PHILADELPHIA (WPVI) -- In honor of Martin Luther King Day, we are putting a spotlight on Black-owned restaurants.
Starting with Salam Cafe-where Ethiopian meets Middle Eastern in Germantown.
Chef/owner Hayat Ali makes the injera from scratch and offers it as a wrap or traditional style as a huge 'plate' to be covered in the meat and vegetable dishes she prepares using family recipes she learned growing up in Ethiopia.
She also makes baklava and sambusas, known in some cultures as samosas.
She has a coffee machine for those who want to grab and go. But if you want a cultural experience, attend one of her coffee ceremonies, called Buna. She offers them at no cost on Saturdays at noon. The beans are roasted and brewed as you watch, the coffee poured into cups filled with incense. Hayat says it's a twice-daily tradition in Ethiopia where you drink, relax and have good conversation.
Hayat moved to the United States in 1999 and after more than two decades working in hospitality, she opened her first cafe in West Philadelphia in the fall of 2020. Nine months later, she opened her second spot in Germantown, and at both locations, there's a cafe on one side and a market on the other.
She named the West Philly spot Alif Brew and Mini Mart. Alif is the first letter in the Arabic alphabet and, she says, it marks her beginning.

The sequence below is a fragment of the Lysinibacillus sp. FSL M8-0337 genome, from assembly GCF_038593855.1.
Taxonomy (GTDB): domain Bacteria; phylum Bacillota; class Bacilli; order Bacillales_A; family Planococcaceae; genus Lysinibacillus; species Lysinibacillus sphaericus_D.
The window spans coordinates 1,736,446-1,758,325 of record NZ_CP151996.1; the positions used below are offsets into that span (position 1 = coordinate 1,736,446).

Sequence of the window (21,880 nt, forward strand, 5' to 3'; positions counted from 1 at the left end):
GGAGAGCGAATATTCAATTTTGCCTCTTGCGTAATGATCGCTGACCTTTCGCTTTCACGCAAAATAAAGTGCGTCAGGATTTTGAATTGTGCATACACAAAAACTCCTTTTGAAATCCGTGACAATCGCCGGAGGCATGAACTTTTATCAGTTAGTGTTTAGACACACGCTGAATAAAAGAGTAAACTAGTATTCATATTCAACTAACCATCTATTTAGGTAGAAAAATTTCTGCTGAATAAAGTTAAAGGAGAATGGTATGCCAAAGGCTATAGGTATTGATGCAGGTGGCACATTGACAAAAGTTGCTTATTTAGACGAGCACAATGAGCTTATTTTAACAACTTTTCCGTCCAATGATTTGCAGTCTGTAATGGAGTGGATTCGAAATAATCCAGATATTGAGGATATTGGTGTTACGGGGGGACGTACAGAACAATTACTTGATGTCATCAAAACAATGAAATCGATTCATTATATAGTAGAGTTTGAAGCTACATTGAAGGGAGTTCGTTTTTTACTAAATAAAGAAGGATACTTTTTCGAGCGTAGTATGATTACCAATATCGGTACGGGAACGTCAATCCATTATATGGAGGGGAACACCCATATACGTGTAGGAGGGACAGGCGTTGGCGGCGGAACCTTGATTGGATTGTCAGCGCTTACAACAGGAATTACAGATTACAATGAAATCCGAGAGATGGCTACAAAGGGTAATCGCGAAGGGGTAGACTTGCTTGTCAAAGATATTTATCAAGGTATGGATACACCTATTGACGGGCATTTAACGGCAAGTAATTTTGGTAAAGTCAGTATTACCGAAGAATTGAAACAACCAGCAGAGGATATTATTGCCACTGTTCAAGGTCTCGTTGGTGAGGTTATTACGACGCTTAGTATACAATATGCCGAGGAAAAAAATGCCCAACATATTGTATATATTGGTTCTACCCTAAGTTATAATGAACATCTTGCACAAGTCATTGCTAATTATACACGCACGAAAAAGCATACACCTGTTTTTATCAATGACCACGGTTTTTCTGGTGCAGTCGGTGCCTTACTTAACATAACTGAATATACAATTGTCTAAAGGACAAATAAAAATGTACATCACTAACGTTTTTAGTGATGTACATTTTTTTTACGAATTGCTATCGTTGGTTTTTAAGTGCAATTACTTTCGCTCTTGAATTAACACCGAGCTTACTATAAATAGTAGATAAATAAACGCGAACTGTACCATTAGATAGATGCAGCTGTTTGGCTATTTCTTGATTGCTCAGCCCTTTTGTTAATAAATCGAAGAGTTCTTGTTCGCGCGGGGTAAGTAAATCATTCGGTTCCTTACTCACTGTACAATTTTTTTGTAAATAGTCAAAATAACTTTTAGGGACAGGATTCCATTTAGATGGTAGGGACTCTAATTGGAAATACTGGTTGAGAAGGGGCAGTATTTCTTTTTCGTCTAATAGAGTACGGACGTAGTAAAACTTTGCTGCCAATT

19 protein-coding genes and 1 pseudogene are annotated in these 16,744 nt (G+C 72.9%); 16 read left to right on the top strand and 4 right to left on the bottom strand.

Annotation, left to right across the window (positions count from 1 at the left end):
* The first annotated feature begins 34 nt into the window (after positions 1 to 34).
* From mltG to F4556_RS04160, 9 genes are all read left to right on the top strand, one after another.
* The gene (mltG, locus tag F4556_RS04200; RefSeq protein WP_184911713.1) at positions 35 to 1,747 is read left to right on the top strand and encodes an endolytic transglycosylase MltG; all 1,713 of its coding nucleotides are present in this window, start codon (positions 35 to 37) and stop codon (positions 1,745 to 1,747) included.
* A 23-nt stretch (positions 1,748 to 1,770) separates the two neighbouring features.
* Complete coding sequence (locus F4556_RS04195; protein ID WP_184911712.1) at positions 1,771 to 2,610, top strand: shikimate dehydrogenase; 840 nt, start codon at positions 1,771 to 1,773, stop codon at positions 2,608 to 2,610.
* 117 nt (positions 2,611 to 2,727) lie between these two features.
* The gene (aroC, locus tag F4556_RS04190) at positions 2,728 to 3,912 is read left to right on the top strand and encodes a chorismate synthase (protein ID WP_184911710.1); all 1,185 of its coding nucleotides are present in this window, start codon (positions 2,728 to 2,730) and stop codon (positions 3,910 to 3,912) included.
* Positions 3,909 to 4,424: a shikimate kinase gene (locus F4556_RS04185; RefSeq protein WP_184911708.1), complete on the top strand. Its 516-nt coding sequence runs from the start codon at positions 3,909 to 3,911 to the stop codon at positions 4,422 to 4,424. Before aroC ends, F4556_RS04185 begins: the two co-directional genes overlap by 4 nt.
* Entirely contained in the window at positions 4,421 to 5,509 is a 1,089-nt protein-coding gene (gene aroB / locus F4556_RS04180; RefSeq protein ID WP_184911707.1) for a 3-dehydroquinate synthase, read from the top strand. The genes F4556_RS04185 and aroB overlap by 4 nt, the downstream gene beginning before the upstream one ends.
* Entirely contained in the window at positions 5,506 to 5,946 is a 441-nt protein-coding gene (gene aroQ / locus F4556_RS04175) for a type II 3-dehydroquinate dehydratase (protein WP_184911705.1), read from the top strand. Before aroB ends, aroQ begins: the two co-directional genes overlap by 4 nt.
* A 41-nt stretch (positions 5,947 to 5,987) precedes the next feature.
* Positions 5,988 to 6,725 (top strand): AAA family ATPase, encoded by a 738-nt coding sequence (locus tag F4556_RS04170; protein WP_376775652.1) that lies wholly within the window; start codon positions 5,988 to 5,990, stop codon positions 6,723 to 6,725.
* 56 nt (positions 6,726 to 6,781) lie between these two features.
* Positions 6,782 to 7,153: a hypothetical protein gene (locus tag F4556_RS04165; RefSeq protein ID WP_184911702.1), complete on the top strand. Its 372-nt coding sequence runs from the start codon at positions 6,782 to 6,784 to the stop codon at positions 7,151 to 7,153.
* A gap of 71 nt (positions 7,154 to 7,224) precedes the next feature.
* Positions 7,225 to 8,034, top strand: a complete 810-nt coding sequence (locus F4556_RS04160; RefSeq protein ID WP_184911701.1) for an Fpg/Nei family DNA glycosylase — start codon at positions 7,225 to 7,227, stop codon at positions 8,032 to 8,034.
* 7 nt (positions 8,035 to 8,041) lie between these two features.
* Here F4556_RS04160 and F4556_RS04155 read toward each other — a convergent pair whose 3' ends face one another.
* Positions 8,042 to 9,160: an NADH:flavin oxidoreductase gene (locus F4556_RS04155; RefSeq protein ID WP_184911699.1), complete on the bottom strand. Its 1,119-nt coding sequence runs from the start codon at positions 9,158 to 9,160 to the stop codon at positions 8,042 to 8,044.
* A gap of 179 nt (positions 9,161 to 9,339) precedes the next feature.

Salam is how you say peace in Ethiopia. And both places are a celebration of Hayat's culture and heritage.
Salam Cafe | Facebook | Instagram
5532 Greene Street, Philadelphia, PA 19144
Alif Brew & Mini Mart |Website | Facebook | Instagram
4501 Baltimore Ave, Philadelphia, PA 19143
Tanesha Trippett is bringing the brunch at her Brotherly Grub Cafe.
She calls her menu southern with a Philly flair. Her specialties include chicken and waffles, a smoked brisket cheesesteak, and a creme brulée pancake platter with turkey bacon
She makes a New Orleans-style shrimp and grits but adds cheddar cheese to the grits because, she says, "people love cheese in Philadelphia."
Her grandma's salmon cakes and grits are named for her grandma who used to make it all the time. Tanesha's grandmother grew up in Savannah, Georgia, in the Jim Crow South and always dreamed of owning her own food business.
Tanesha says she's now living her grandma's dream.
She went to cooking school after working 15 years in finance. She started with a catering company in 2016 followed by a food truck two years later and then Brotherly Grub Cafe opened in the fall of 2019.
Brotherly Grub was named Best Brunch, last year, by the Black Restaurant Week Association.
Brotherly Grub Cafe | Facebook | Instagram
7135 Germantown Ave, Philadelphia, Pa. 19119
Salam Cafe, Brotherly Grub Cafe bring the flavors of Ethiopia and Southern eats to Philadelphia
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